-- and ever since I've been busier than busy.  Promoting the film, tying up loose ends, finding a poster for the piece, adding 'iSpy' to the IMDB --
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One thing that got back-burnered were the production stills.  We had a little trouble getting them back when I had a free time, and once I got'em I was out of time doing the above. 

 
About a year ago I came out of my MJE closet.  Probably on Facebook.  I thought I'd make my appreciation for Michael Jonas Evans a little more public.  I originally posted this it on The Daily KOS but have since pulled it from their site.  Not because this post wasn't appreciated there -- but because the politically correct police at the KOS are out of control.

 
Today our first film iSpy went live on FUNNY OR DIE --
 
This last summer, the movie industry and the NSA strangely played the same tune:  if somoene claimed to be standing up for the rights of their people, they were actually an enemy of the military and really an evil psychotic terrorist dude.

As the short film iSpy satirizes, Edward Snowden therefore might as well have be a Bane, Zod, or Khan --
These months later, a Christmas gift to liberty has been delivered not by a white or black Santa Claus... but by a recent ruling where a federal judge labeled the doings of the NSA as Orwellian and simply unconstitutional.  Ever since the Patriot Act our American freedoms have been dismissed to 'protect' our American freedoms, but it's all coming to head right now. 

After all -- liberals wonder why their President is lockstep with Patriot Act Conservatives Types -- while -- Patriot Act Conservatives Types smell a sweet Georgia impeachment for Obama.  When two such interest groups agree on anything, change can be rather swift -- especially if you're a President about to be lynched for doing something George W started.

How swift?  Merely two days after said ruling --

WASHINGTON (AP) — A presidential advisory panel has recommended sweeping limits on the government's surveillance programs, including requiring a court to sign off on individual searches of phone records and stripping the National Security Agency of its ability to store that data from Americans.
You see how Snowden is no longer a part of the conversation?  That's because he never should have been a part of the conversation.  If the NSA had been mindful of our Constitution -- there wouldn't be an Edward Snowden to scapegoat.

The film iSpy addresses a simple yet subtle point:  the way governments turn their citizens into sheeple is by labeling people with contrary opinions terrorists. 

Why are the kids of iSpy afraid to connect with reality?   Simple.  The reality that their government has abandoned another of its founding principles to unabashedly and unapologetically spy on them -- through their favorite iDevice -- that's pretty damn scary to any kid.  Or adult really.  In fact it's a form of terrorism against the citizenry. 

You think I've gone over the top?  Tripped the light rhetorical?  Here's the Wiki on terrorism --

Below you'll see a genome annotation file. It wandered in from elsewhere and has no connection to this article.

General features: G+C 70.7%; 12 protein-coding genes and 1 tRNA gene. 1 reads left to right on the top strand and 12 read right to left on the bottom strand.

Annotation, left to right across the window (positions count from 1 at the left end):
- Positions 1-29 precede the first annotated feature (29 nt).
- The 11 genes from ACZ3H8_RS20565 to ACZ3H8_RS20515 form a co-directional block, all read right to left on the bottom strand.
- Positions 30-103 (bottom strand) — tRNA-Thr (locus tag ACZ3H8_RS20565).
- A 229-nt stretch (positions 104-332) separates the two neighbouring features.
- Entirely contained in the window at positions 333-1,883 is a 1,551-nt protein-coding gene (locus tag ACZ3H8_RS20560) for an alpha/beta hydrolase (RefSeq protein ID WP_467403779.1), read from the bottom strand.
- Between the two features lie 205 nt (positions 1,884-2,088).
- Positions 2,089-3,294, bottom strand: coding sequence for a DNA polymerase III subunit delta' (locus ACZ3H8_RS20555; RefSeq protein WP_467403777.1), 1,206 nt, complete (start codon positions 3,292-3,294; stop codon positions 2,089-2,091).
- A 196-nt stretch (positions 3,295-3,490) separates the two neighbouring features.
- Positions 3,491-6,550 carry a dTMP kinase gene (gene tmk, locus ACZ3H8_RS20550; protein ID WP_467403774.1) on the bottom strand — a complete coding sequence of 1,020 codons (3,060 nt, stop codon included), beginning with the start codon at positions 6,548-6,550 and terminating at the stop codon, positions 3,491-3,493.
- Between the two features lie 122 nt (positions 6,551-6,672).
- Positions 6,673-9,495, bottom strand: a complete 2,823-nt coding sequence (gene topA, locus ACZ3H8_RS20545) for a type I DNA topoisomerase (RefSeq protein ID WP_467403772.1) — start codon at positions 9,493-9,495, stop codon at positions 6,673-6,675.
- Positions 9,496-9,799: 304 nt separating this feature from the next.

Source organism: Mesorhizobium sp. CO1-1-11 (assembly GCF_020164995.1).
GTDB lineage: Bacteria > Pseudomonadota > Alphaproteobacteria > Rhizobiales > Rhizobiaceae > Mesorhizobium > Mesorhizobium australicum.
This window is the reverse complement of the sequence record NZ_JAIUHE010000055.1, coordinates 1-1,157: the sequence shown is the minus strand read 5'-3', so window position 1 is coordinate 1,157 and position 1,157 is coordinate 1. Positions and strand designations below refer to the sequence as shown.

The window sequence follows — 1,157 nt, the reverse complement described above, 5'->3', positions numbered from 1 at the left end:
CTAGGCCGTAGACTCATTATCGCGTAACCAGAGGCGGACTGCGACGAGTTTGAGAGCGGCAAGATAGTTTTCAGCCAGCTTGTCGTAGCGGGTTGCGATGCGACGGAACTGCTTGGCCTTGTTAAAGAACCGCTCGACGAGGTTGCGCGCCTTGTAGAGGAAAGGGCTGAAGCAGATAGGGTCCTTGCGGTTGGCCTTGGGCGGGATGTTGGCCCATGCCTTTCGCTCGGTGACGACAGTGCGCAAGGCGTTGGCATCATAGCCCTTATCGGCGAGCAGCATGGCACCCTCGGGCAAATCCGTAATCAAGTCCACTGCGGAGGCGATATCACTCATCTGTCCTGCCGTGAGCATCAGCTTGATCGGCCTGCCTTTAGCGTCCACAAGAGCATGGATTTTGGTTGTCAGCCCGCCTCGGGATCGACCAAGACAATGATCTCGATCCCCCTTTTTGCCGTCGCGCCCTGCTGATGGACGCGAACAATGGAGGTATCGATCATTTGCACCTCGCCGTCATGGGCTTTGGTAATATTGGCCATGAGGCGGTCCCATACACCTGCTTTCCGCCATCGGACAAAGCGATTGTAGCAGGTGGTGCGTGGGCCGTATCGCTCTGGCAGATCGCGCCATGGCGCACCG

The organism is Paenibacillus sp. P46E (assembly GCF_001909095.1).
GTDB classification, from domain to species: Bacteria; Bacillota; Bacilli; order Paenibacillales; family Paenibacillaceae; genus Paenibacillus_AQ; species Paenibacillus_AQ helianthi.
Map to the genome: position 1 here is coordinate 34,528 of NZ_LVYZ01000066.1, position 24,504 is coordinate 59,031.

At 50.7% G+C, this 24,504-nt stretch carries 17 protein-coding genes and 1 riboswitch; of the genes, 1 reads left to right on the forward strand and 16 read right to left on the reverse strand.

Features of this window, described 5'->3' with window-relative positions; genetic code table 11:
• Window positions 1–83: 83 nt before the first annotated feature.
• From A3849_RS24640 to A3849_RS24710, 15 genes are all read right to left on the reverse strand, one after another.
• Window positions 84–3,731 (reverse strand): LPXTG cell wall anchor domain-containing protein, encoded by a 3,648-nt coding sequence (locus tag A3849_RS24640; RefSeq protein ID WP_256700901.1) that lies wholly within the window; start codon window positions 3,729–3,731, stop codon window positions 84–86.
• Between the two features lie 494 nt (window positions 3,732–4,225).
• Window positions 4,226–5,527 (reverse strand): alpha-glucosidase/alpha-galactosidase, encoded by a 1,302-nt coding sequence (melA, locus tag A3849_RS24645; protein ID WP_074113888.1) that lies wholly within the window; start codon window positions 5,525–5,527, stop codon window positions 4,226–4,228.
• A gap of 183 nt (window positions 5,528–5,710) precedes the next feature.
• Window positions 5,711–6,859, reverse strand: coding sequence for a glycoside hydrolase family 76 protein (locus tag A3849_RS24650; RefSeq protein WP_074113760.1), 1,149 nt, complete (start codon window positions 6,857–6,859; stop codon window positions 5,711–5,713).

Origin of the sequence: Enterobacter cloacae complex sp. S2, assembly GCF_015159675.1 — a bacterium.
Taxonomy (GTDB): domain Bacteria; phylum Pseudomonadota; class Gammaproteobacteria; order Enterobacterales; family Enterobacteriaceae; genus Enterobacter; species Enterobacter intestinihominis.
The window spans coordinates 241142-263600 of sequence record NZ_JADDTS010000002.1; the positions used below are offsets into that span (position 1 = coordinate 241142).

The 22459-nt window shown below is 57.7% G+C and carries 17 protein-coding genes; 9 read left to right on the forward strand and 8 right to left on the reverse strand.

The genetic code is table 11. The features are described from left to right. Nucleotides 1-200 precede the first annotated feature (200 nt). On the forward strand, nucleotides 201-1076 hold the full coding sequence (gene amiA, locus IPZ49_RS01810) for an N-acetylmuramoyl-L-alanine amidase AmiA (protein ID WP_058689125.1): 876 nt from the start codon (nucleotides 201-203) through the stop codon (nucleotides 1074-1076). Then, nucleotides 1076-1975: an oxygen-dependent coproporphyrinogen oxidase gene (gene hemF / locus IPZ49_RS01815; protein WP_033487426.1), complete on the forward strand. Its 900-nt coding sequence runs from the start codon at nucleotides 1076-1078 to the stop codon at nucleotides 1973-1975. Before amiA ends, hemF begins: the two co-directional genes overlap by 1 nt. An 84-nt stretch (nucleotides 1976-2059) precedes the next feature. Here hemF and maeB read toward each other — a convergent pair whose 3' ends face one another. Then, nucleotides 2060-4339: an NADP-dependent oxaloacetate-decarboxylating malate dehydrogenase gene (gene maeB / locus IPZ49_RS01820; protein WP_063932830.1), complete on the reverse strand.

Terrorism is the systematic use of violence (terror) as a means of coercion for political purposes.
Maybe you're thinking, wait, what violence?  No jets have smashed into any buildings -- how can surveillance be terrorism?

Think about it.  Privacy isn't a tangible thing.  It's an idea.  A comforting idea when we believe we have privacy.  However, when a group of arrogant spooks with a massive server farm inform us our every movement and communication is being watched and archived, that's a psychological attack on what was once the comforting idea of privacy.  It's scary -- is it not?

Helpless against the NSA, citizens are terrorized into submissive behavior.  Some excuse their submissive behavior by claiming nothing is new here.  Others, like the kids, simply go back to their iDevices and tune out this depressingly corrupt world.   Who can blame any kid or adult for doing so? 

That is the political purpose of said terrorism:  citizens are coerced against their better political interests of privacy.  Coerced into letting the NSA have free reign to destroy privacy at will.

Obama may have never intended to be at the forefront of this sort of Patriot Act related change, but a change is gonna come.  I just hope that citizens which have been brainwashed by NSA propaganda -- repeated liberally by the media -- won't shoot the messenger.   Obama's website asked for whistleblowers, Snowden blew a righteous whistle.



 
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Ever since 9/11, the U.S. Government has willfully and shamelessly trampled guaranteed rights under the Constitution.  The notion is that we Americans must give up liberty in order to preserve it, and that if we dare question this -- we just might be labeled 'evil psychotic terrorist dudes'.

Speak up, people.  Look up from your children, your jobs, your bills, and your iDevices.

There is nothing more patriotic than defending our Constitution.